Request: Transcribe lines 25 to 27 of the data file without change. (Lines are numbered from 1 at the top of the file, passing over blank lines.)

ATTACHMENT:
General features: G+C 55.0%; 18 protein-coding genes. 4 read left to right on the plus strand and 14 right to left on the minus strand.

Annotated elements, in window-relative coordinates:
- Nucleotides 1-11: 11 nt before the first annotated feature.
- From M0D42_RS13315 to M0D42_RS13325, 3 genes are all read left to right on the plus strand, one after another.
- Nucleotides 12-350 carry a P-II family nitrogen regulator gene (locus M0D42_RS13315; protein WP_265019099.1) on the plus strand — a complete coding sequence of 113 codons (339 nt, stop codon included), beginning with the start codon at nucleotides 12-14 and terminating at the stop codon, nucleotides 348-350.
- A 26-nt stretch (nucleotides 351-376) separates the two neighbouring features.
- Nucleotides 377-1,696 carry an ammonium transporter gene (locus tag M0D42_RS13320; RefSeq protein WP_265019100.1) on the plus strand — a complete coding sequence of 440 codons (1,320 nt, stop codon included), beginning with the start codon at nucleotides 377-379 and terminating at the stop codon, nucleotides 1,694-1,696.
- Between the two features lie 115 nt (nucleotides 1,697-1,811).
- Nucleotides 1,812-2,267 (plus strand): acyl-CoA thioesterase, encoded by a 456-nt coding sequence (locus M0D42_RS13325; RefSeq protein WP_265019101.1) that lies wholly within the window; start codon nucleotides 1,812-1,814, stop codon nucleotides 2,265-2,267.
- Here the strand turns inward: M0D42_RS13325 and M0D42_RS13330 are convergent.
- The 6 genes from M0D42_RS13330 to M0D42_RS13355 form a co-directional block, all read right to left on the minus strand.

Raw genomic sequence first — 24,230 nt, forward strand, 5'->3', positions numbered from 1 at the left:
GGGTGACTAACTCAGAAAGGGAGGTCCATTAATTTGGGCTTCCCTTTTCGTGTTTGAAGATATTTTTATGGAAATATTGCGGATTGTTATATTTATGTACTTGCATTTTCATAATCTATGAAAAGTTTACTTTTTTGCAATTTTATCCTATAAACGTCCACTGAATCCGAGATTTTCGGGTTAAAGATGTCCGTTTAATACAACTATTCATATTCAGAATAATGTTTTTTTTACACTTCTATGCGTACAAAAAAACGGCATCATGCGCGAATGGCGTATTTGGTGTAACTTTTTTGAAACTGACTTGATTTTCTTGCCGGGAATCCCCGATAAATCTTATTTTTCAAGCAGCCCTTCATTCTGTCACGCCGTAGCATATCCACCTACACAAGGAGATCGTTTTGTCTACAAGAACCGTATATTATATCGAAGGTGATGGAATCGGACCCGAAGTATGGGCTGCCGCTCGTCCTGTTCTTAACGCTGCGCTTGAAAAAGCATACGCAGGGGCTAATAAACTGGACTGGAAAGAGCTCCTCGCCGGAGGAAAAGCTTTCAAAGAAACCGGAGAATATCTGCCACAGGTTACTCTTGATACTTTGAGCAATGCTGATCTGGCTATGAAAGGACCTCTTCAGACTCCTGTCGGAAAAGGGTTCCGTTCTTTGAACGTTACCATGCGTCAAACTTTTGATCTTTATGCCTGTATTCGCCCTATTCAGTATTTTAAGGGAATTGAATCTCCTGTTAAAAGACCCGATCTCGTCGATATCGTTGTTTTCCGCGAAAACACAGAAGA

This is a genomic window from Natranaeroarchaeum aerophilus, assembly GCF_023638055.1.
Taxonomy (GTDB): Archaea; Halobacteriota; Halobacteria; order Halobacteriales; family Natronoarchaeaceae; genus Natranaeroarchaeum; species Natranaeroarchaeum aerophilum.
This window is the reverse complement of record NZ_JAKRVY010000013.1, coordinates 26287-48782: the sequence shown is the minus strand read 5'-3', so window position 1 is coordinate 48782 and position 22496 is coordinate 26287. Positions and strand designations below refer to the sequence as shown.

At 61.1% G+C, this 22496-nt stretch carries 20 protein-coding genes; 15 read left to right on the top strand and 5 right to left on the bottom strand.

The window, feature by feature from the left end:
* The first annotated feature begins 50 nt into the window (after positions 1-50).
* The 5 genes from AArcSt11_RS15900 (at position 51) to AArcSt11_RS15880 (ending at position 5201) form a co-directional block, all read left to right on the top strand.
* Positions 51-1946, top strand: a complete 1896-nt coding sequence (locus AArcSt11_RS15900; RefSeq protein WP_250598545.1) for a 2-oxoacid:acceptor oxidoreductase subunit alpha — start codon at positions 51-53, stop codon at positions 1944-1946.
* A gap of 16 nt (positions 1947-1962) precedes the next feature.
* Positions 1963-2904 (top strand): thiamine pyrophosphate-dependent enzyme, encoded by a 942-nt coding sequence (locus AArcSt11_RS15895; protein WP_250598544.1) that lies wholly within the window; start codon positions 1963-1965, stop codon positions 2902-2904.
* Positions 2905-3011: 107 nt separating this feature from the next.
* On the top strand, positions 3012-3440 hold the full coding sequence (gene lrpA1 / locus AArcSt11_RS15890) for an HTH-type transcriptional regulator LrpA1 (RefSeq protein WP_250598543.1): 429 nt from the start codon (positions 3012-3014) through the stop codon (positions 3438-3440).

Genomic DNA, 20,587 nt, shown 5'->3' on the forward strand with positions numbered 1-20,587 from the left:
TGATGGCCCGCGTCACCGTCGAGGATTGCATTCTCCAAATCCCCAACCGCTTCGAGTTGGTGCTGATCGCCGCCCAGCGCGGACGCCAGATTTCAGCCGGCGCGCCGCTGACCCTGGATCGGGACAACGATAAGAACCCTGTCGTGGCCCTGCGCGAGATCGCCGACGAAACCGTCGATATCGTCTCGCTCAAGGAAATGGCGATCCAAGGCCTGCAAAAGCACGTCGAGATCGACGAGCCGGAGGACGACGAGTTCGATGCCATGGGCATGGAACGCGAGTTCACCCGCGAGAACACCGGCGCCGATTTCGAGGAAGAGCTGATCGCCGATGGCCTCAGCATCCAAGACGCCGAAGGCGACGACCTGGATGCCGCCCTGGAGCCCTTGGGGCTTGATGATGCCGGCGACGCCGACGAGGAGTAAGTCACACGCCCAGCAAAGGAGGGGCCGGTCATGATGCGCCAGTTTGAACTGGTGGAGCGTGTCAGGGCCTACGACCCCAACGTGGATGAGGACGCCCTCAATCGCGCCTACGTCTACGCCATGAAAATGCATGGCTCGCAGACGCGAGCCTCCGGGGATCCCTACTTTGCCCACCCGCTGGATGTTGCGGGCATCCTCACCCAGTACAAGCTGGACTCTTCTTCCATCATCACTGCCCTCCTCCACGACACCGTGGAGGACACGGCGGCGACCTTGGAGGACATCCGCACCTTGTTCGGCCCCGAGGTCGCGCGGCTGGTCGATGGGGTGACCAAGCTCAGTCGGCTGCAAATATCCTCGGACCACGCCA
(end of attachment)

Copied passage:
* On the top strand, positions 3012-3440 hold the full coding sequence (gene lrpA1 / locus AArcSt11_RS15890) for an HTH-type transcriptional regulator LrpA1 (RefSeq protein WP_250598543.1): 429 nt from the start codon (positions 3012-3014) through the stop codon (positions 3438-3440).

Genomic DNA, 20,587 nt, shown 5'->3' on the forward strand with positions numbered 1-20,587 from the left:
TGATGGCCCGCGTCACCGTCGAGGATTGCATTCTCCAAATCCCCAACCGCTTCGAGTTGGTGCTGATCGCCGCCCAGCGCGGACGCCAGATTTCAGCCGGCGCGCCGCTGACCCTGGATCGGGACAACGATAAGAACCCTGTCGTGGCCCTGCGCGAGATCGCCGACGAAACCGTCGATATCGTCTCGCTCAAGGAAATGGCGATCCAAGGCCTGCAAAAGCACGTCGAGATCGACGAGCCGGAGGACGACGAGTTCGATGCCATGGGCATGGAACGCGAGTTCACCCGCGAGAACACCGGCGCCGATTTCGAGGAAGAGCTGATCGCCGATGGCCTCAGCATCCAAGACGCCGAAGGCGACGACCTGGATGCCGCCCTGGAGCCCTTGGGGCTTGATGATGCCGGCGACGCCGACGAGGAGTAAGTCACACGCCCAGCAAAGGAGGGGCCGGTCATGATGCGCCAGTTTGAACTGGTGGAGCGTGTCAGGGCCTACGACCCCAACGTGGATGAGGACGCCCTCAATCGCGCCTACGTCTACGCCATGAAAATGCATGGCTCGCAGACGCGAGCCTCCGGGGATCCCTACTTTGCCCACCCGCTGGATGTTGCGGGCATCCTCACCCAGTACAAGCTGGACTCTTCTTCCATCATCACTGCCCTCCTCCACGACACCGTGGAGGACACGGCGGCGACCTTGGAGGACATCCGCACCTTGTTCGGCCCCGAGGTCGCGCGGCTGGTCGATGGGGTGACCAAGCTCAGTCGGCTGCAAATATCCTCGGACCACGCCA